Originally marketed to the middle class, the popular of these musical pieces coincided with the rise of the American piano and organ industry. This was an era in which many individuals played musical instruments. Songwriters realized there was a large and lucrative market for sheet music and song collections. If they could get a popular entertainer to feature a piece, the number of sheets rose significantly.
Until the 1920s a truly popular song might be defined as one of which a large number of people could recall both the tune and some of the words. In a society more attuned to communal music, the common denominators of a popular song included a tune that was easy to sing with basic, direct and intelligible words. Songs were styled for solos, duets and group singing. Parlor music fit this bill. The melody was usually simple, the words ranged from comic to sentimental.
In Sweet Songs for Gentle Americans: The Parlor Song in America 1790-1860, Nicholas E. Tawa wrote that these songs were about “shared human experiences” and reflected “commonly-held ideas that were readily understood and deeply satisfying.” This was truly “music for the millions.” While most of the songwriters were men, it was “overwhelmingly women who collected this music.”
In the period after 1877, songwriters in New York’s Tin Pan Alley marketed their songs aggressively. The song to sell a million sheets was “After The Ball Is Over” (1892), eventually selling over five million. “Take Me Out To the Ball Game” (1908) became a popular favorite and still remains the unofficial anthem of the game.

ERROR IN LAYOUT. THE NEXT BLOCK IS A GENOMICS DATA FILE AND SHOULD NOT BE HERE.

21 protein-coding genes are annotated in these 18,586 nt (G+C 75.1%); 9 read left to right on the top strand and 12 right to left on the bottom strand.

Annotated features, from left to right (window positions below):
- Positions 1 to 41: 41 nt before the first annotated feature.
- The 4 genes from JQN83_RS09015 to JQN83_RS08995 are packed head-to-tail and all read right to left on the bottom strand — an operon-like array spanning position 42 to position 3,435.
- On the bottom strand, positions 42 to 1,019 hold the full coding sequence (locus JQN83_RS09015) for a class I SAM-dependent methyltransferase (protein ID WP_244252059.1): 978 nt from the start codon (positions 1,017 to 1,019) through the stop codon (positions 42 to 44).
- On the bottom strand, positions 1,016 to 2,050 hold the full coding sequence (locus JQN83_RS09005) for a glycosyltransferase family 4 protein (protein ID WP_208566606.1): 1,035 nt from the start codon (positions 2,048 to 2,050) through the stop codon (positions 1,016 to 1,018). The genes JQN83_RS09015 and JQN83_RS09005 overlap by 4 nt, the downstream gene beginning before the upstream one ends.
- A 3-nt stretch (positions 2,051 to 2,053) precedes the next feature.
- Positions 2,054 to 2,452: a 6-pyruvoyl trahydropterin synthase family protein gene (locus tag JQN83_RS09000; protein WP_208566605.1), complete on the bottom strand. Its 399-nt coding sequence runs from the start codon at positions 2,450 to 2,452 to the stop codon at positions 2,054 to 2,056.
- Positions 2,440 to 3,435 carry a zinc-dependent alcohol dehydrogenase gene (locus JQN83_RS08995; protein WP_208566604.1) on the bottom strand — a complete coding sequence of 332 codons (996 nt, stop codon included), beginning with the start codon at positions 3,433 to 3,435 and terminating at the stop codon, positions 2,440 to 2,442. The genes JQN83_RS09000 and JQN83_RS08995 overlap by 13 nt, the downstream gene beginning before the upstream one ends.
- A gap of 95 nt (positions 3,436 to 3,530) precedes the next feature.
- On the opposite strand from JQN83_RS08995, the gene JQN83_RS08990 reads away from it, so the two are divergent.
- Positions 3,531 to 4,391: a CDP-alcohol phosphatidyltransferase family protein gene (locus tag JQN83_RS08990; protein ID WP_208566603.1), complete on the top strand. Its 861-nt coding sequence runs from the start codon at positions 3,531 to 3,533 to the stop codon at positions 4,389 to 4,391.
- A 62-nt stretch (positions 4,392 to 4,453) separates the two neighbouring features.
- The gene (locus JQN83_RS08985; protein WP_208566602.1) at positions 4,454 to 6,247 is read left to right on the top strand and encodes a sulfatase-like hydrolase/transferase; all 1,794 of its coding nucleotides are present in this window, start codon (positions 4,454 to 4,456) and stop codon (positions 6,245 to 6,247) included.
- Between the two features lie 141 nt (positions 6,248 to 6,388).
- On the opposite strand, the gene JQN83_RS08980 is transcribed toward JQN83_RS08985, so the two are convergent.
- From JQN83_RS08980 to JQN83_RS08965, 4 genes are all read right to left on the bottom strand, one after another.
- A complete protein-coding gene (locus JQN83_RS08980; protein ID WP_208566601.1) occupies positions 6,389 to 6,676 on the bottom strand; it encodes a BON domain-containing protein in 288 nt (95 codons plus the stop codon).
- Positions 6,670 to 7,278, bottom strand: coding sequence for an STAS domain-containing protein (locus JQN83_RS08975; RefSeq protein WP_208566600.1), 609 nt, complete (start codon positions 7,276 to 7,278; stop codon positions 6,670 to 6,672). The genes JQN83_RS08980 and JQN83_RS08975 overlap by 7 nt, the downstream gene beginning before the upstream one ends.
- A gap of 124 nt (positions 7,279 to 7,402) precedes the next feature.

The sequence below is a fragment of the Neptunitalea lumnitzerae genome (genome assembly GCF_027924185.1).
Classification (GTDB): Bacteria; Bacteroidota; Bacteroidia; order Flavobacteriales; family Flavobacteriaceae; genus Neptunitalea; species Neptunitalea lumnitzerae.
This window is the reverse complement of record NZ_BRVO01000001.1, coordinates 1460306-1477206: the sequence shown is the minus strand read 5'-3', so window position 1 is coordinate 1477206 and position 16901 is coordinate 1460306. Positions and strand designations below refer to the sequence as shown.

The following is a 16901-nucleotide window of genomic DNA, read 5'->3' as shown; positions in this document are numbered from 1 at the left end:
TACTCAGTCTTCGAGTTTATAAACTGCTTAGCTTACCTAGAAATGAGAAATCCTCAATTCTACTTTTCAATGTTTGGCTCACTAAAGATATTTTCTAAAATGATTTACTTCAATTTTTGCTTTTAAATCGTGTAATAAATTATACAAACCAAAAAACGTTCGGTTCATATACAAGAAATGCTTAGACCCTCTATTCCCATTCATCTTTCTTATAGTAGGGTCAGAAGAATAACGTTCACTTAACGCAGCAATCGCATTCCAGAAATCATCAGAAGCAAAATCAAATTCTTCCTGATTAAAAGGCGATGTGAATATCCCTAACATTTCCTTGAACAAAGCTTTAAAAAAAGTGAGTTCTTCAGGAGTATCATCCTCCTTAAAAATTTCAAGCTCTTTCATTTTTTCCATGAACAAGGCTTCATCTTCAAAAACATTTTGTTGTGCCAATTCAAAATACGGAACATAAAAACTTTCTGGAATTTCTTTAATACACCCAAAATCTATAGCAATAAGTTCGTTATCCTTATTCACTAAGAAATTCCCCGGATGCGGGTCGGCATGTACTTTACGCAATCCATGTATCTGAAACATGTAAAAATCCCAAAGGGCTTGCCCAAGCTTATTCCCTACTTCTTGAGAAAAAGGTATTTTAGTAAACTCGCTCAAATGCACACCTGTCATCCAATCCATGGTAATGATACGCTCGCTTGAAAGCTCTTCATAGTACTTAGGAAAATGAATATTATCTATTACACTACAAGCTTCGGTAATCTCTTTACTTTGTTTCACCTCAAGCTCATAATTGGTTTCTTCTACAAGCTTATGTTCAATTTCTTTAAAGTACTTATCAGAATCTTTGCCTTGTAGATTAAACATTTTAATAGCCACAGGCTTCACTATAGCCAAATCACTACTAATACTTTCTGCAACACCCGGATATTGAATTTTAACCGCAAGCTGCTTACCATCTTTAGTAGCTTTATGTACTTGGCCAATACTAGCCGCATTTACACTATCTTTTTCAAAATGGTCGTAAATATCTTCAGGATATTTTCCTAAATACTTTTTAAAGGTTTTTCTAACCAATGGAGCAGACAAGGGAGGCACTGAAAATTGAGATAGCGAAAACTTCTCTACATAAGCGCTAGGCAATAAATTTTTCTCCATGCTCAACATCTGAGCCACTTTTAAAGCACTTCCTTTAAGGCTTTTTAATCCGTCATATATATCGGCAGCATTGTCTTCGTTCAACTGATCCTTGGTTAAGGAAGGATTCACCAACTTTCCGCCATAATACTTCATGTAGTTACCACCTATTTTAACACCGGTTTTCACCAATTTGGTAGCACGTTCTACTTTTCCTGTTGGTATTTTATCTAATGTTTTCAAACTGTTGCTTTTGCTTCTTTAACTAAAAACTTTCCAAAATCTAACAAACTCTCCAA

War, which tends to focus national sentiment, was a major catalyst of the type of songs popularized by parlor songwriters. Songs were popular among both military personnel and civilians. They reflect the varied strong emotions that war evokes. Popular songs of the Civil War include “The Empty Chair” and “Just Before the Battle, Mother.” During World War I, ”Keep the Home Fires Burning” and “Oh How I Hate To Get Up in the Morning” were popular.
Greenberg includes in his collection of popular Vermont parlor songs instrumentals of the following: “Wait for the Wagon” (1850), “Darlin’ Nelly Gray” (1856), “Golden Slippers” (1879) and “You Are My Sunshine” (1940). Several of these, as with other parlor songs, were originally written for blackface minstrel shows.
My first introduction to this music genre was when, in my very early years, I sat next to my elderly Orford neighbor Florence Workman while she played her parlor piano. Together we sang Foster’s “Camptown Races” (1850) and “The Big Rock Candy Mountain” (1906) written by Harry McClintock. That memory is as sweet to me as the divinity fudge she made. We also sang some of these songs during music time at Orford’s elementary school.
The rise of the phonographs and radio created a hit parade of songs, but led to the decline of parlor singing. It is no wonder that there were no parlor songs in the Rolling Stone magazine’s Top 500 Songs list. While there are a few songs, such as “God Bless America” (1918) or “Take Me Out to the Ball Game” that can cause an audience to break into song, most of the thousands of the songs are now lost to memory.
There is no doubt that the omnipresence of music today, emanating from radio, television, iPods and from hidden speakers in many public places, has led to the decline of singing by average folks, except as an accompaniment to the professional. We no longer need personal singing to set the cadence for work or fill the relaxing evenings.
Singing is something more likely to be done at us than by us. We are less likely to whistle or hum that merry tune as listen to it via an ear bud. As we don’t sing in the parlor, we don’t dance in the kitchen. And I am not sure that we are more secure in our personal wellbeing for it.
(Editor’s Note: The author’s second book of essays In Times Past: Essays From the Upper Valley, Book Two will be available in May from local outlets. )